The People First Project is helping to revitalize Corktown, one of Detroit’s oldest neighborhoods, by leveraging a 2016 Knight Cities Challenge grant to create a series of temporary changes along the busy Michigan Avenue corridor. The ideas help people better connect with public space, while promoting collaboration among the city’s creatives and urban innovators.
“One goal of the People First Project was to see how this method of city making could transform Michigan Avenue,” said founder Chad Rochkind, “but another goal was to build local capacity and understanding about alternative methods. … I think it’s important for the people to assert themselves in the shaping of public life.”
Rochkind, founder of Human Scale Studio, a consultancy that helps reshape the urban environment to better serve people, credits experiences in San Francisco, New York and London with helping inspire the idea.
“A common thread between all those cities is a coherent urban fabric of walkable streets and parks and other public spaces,” he said. “Spaces where people can linger, explore, get lost, daydream... It’s the serendipity of public life that makes cities so enthralling, and ultimately leads to their economic and cultural strength.”
While working on his master’s thesis at New York University, Rochkind coined the term “alterurbanism” to describe the confluence of a new generation of artists, urban planners, architects and regular neighborhood folks recognizing the power of intervention in public spaces. He launched his theory into action in Detroit, beginning with a parklet in front of Astro Coffee, which was funded by a $5,000 mini grant through the K880 Emerging City Champions Fellowship program.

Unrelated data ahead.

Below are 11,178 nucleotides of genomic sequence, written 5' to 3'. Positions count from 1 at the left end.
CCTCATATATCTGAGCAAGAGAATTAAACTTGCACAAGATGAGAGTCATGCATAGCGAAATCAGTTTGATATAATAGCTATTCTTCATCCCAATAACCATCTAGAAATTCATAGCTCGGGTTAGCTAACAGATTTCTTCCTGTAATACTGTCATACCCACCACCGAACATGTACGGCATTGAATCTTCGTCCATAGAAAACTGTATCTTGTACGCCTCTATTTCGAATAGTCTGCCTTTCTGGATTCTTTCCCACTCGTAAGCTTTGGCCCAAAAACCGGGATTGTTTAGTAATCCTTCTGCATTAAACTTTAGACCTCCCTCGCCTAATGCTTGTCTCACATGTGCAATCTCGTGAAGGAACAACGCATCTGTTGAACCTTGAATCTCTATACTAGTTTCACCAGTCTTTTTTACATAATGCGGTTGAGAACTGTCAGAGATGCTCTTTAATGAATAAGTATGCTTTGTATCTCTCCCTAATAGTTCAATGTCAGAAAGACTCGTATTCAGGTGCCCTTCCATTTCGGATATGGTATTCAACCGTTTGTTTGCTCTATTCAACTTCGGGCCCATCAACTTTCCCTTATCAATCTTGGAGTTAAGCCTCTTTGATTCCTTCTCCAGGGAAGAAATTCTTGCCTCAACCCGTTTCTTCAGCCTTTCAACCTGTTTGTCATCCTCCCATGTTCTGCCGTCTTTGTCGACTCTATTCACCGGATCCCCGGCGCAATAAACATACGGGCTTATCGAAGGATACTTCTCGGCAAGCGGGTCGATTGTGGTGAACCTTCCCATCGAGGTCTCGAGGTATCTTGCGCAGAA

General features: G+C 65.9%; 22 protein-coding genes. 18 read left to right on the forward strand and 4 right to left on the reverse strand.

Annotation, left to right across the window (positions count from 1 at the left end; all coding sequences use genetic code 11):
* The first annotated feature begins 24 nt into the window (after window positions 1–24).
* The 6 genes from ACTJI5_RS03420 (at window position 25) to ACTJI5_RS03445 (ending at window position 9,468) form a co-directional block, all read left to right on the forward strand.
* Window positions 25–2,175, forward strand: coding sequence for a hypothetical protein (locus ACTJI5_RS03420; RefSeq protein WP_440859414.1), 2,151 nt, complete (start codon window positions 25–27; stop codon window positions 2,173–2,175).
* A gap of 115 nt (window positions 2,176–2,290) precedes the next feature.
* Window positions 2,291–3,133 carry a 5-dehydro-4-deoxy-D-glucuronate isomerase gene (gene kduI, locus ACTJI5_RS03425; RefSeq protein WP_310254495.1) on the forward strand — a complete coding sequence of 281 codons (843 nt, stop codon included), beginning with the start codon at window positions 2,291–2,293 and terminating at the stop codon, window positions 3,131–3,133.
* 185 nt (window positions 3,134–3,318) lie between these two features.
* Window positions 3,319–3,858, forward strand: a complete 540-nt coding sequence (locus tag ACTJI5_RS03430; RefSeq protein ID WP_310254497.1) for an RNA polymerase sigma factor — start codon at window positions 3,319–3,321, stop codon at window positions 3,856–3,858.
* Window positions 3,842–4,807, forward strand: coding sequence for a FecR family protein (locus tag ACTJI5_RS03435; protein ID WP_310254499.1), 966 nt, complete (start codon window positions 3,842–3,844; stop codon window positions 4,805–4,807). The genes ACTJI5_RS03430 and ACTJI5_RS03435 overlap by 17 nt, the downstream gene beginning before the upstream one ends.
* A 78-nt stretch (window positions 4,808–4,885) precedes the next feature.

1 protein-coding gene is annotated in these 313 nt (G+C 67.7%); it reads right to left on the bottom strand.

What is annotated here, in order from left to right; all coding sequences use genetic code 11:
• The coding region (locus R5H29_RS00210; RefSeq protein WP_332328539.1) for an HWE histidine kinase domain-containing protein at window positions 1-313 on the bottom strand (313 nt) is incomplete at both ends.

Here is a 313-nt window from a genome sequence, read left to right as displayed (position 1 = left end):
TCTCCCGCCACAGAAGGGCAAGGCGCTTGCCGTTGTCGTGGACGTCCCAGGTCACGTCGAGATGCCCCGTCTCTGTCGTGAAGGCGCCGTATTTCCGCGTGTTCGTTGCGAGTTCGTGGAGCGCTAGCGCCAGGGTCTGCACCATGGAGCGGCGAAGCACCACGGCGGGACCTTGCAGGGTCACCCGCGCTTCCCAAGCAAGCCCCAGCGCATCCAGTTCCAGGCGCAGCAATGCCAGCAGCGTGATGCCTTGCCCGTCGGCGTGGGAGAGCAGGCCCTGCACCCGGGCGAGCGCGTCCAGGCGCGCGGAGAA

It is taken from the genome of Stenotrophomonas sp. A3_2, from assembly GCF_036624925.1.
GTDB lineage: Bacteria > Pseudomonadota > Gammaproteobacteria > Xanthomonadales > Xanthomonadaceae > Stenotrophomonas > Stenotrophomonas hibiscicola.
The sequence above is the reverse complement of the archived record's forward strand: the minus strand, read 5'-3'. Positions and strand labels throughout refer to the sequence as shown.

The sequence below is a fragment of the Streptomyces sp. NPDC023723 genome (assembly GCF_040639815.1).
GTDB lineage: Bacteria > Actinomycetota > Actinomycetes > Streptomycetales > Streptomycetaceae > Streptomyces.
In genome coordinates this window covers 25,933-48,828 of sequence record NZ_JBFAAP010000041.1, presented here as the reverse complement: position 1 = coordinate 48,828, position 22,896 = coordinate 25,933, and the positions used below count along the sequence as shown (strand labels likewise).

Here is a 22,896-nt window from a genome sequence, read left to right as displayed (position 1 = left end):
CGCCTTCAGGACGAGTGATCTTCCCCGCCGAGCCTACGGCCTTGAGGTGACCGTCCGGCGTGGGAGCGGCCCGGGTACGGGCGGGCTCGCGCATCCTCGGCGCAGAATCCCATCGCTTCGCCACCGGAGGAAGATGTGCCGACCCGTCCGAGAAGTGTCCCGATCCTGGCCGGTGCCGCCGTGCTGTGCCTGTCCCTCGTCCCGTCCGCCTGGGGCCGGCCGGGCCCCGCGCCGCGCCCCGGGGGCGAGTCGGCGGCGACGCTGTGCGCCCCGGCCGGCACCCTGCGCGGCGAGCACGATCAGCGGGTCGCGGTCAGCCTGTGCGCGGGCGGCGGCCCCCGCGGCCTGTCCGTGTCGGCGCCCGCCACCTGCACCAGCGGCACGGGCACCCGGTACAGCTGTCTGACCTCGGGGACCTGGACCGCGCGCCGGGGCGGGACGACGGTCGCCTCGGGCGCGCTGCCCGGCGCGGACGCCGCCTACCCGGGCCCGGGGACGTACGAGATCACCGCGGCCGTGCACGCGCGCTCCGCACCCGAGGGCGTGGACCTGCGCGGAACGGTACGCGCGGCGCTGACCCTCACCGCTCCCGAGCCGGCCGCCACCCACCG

The parklet ignited a conversation about the future of the street, and Rochkind applied to the Knight Cities Challenge to scale the idea and create a hyperlocal fellowship model. After winning, the People First Project issued a call for proposals and last summer awarded 12 people $5,000 each for projects to make Michigan Avenue more people-friendly. They also received mentorship from world-class leaders in tactical urbanism, human-centered design, storytelling, visioning and other skills that should be in every city builder’s toolkit.
Many of the projects debuted at the inaugural Open Streets Detroit event, which took place last year on Sept. 25 and Oct. 2. The sprawling event provided a free, safe and inclusive opportunity for fitness, recreation and community building, opening nearly 4 miles of continuous roadway to people to experience the streets in a new way. There were also complementary activities, such as yoga, dancing, basketball and other health and wellness activities at locations along the route.